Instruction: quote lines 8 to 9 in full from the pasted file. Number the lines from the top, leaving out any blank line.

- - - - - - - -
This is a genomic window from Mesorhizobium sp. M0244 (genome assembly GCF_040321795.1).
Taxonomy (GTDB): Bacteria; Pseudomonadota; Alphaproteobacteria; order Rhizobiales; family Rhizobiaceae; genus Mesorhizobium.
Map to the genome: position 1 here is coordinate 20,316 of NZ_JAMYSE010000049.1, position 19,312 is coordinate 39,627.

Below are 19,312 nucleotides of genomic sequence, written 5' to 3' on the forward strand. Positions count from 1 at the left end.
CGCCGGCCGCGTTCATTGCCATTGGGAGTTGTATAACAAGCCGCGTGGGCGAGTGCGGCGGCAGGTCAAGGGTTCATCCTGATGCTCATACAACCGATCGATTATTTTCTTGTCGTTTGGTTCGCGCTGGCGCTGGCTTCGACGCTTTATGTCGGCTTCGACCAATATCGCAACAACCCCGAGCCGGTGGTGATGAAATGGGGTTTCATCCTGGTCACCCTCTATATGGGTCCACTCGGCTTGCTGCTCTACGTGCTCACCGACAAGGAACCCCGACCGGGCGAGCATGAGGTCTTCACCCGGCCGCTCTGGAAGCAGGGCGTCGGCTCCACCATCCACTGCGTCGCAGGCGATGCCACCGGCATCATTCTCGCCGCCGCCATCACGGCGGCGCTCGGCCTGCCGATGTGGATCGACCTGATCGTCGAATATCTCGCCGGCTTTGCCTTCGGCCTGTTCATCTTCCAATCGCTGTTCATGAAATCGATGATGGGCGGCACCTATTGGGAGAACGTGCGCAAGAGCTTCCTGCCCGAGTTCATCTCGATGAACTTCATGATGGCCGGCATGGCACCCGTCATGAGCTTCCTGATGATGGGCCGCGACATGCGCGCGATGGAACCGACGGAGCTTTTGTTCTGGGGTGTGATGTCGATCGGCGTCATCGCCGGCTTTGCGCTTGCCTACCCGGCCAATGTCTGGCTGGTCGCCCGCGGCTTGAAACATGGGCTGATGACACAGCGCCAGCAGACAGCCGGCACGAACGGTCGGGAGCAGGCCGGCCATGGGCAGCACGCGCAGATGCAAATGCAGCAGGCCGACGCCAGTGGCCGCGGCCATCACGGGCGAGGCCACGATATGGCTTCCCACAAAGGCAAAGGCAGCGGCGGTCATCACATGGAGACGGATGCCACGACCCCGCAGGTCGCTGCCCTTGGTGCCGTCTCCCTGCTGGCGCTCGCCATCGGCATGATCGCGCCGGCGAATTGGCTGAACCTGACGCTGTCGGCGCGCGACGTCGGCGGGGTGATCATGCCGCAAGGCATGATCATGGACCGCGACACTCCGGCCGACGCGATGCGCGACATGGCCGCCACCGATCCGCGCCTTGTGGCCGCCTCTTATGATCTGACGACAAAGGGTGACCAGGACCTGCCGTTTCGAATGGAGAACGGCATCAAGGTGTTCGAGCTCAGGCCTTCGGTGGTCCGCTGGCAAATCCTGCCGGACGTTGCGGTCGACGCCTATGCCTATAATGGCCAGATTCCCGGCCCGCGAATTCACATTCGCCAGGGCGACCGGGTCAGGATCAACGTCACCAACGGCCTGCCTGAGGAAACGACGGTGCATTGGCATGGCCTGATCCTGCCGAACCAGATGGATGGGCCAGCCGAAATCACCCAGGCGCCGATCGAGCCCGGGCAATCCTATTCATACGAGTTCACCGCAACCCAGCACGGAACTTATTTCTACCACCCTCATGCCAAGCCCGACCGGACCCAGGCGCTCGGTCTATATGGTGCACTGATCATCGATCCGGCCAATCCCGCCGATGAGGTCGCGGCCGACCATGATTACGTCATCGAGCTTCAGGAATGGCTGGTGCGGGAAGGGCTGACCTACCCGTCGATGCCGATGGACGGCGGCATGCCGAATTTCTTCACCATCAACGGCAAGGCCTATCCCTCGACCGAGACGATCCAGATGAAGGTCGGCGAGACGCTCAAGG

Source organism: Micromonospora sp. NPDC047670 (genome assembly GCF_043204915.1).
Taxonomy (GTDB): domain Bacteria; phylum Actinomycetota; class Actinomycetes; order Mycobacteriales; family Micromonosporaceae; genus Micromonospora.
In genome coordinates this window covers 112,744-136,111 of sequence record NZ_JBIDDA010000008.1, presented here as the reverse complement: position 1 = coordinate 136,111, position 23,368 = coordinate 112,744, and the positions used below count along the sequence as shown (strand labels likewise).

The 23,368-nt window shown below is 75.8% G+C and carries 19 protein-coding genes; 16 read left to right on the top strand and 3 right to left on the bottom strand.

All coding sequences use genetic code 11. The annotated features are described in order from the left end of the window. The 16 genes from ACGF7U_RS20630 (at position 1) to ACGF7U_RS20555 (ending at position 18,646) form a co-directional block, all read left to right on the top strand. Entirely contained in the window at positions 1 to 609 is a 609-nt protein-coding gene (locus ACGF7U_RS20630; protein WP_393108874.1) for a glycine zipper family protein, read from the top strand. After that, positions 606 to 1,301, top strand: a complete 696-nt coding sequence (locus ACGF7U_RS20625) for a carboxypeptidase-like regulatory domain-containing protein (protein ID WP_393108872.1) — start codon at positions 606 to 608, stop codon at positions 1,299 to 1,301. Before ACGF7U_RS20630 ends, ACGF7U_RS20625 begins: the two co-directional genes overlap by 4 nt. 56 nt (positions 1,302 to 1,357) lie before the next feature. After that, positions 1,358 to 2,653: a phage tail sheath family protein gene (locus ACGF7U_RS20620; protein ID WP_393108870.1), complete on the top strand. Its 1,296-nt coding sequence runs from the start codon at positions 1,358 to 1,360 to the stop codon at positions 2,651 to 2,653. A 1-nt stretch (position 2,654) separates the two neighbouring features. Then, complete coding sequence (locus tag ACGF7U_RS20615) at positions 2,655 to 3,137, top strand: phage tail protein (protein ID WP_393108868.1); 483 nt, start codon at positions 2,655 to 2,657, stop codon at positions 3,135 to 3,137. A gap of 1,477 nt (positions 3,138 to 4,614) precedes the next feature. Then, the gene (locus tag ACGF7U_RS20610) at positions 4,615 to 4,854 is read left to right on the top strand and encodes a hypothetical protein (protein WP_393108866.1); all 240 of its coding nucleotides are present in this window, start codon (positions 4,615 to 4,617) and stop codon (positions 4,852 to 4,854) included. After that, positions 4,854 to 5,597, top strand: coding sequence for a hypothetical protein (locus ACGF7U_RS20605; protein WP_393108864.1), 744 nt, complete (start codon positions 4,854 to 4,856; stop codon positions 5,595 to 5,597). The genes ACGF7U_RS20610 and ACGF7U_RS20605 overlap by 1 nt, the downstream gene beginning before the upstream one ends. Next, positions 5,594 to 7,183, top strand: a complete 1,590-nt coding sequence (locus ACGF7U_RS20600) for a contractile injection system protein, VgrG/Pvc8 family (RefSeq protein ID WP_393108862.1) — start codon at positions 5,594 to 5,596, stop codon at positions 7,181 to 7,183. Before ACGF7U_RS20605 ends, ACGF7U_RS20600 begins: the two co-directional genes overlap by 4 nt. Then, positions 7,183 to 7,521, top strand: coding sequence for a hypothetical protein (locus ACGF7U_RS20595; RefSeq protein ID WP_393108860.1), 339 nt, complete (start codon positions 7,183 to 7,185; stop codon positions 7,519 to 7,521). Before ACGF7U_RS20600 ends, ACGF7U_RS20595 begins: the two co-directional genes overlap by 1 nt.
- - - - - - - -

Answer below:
In genome coordinates this window covers 112,744-136,111 of sequence record NZ_JBIDDA010000008.1, presented here as the reverse complement: position 1 = coordinate 136,111, position 23,368 = coordinate 112,744, and the positions used below count along the sequence as shown (strand labels likewise).

The 23,368-nt window shown below is 75.8% G+C and carries 19 protein-coding genes; 16 read left to right on the top strand and 3 right to left on the bottom strand.